The Supreme Court handed down an odd order Wednesday that appears, at least at first glance, to be a victory for voting rights. The Court ruled that it will not decide — yet — whether to reverse a Pennsylvania Supreme Court decision ensuring that many ballots mailed before Election Day but arriving after the election will be counted.
Dig down just a little bit, however, and the order isn’t the win for voting rights that it seems to be. An opinion by Justice Samuel Alito, joined by two other justices, suggests the Court may still order an unknown number of ballots tossed out after next week’s election is over .In other words, the Court may have just rejected the Pennsylvania GOP’s latest attempt to throw out mail-in ballots that arrive up to three days after Election Day — but Alito’s opinion reserves the right to revisit the case after the votes are counted and the election is close.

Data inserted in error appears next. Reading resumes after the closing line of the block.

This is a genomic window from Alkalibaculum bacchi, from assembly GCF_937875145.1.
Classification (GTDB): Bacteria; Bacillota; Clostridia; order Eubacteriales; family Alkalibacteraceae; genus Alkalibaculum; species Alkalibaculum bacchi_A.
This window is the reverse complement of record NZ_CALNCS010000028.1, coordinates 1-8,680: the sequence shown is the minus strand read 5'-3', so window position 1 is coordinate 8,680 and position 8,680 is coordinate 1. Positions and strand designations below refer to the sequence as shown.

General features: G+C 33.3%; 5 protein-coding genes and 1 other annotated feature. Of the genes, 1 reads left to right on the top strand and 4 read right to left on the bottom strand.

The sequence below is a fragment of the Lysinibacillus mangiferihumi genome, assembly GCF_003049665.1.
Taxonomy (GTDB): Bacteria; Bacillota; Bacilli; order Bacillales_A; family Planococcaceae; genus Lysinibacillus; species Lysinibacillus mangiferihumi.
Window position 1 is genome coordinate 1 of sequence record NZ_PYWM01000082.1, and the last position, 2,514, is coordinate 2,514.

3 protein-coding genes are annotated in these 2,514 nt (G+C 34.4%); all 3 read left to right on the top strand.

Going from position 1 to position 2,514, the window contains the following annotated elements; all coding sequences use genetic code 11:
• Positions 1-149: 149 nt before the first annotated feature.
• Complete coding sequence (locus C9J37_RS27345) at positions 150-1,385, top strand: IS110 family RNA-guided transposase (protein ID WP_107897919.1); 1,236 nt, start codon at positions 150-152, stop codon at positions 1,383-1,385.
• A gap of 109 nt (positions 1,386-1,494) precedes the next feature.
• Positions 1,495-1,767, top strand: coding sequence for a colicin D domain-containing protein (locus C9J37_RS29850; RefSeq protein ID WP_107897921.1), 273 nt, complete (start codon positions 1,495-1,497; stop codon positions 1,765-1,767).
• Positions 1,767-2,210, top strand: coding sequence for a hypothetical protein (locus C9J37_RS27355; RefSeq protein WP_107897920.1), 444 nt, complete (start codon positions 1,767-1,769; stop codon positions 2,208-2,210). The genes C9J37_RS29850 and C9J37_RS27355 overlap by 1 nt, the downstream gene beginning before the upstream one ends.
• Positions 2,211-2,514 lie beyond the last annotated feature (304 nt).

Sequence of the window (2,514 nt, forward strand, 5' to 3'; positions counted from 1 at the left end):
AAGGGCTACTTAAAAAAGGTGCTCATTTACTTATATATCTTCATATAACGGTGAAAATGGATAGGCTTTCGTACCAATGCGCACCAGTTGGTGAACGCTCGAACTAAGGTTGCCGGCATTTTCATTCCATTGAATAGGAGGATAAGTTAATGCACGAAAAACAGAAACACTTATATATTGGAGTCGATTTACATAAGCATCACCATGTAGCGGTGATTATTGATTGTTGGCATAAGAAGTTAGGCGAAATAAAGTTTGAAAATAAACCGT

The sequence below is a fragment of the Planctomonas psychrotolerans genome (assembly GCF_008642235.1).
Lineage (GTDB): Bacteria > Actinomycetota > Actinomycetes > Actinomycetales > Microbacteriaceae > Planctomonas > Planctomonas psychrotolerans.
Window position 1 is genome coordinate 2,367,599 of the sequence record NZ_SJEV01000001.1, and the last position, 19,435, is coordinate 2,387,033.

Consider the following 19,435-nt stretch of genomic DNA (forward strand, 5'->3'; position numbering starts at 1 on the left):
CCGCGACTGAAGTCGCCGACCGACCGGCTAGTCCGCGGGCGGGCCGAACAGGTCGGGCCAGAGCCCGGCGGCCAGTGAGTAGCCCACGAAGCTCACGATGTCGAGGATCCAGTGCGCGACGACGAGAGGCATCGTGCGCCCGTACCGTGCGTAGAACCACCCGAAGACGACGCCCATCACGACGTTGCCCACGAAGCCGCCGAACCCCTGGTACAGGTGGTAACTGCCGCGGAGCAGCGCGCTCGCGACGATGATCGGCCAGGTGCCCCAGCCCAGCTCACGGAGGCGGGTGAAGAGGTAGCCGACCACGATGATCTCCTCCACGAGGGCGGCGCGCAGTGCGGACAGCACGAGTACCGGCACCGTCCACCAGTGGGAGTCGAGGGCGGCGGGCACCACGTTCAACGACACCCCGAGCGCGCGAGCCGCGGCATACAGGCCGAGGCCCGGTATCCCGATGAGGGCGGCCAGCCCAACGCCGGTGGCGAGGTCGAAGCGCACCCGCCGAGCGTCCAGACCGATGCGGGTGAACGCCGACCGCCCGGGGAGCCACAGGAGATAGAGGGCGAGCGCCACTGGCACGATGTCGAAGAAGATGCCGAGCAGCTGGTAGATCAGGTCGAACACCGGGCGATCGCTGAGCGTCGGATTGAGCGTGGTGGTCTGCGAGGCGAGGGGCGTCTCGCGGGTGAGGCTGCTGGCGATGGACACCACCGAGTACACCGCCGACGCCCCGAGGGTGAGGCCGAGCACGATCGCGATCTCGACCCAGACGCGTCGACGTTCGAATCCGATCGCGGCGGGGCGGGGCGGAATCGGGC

“I reluctantly conclude that there is simply not enough time at this late date to decide the question before the election,” Alito wrote in his opinion. Nevertheless, he added that the case “remains before us” and could be decided “under a shortened schedule” after the election takes place. The upshot of Alito’s opinion: Pennsylvania will conduct its election. Ballots that arrive before Election Day will most likely be counted. But ballots that arrive during the three-day window that follows may still be tossed out.
Full story at Vox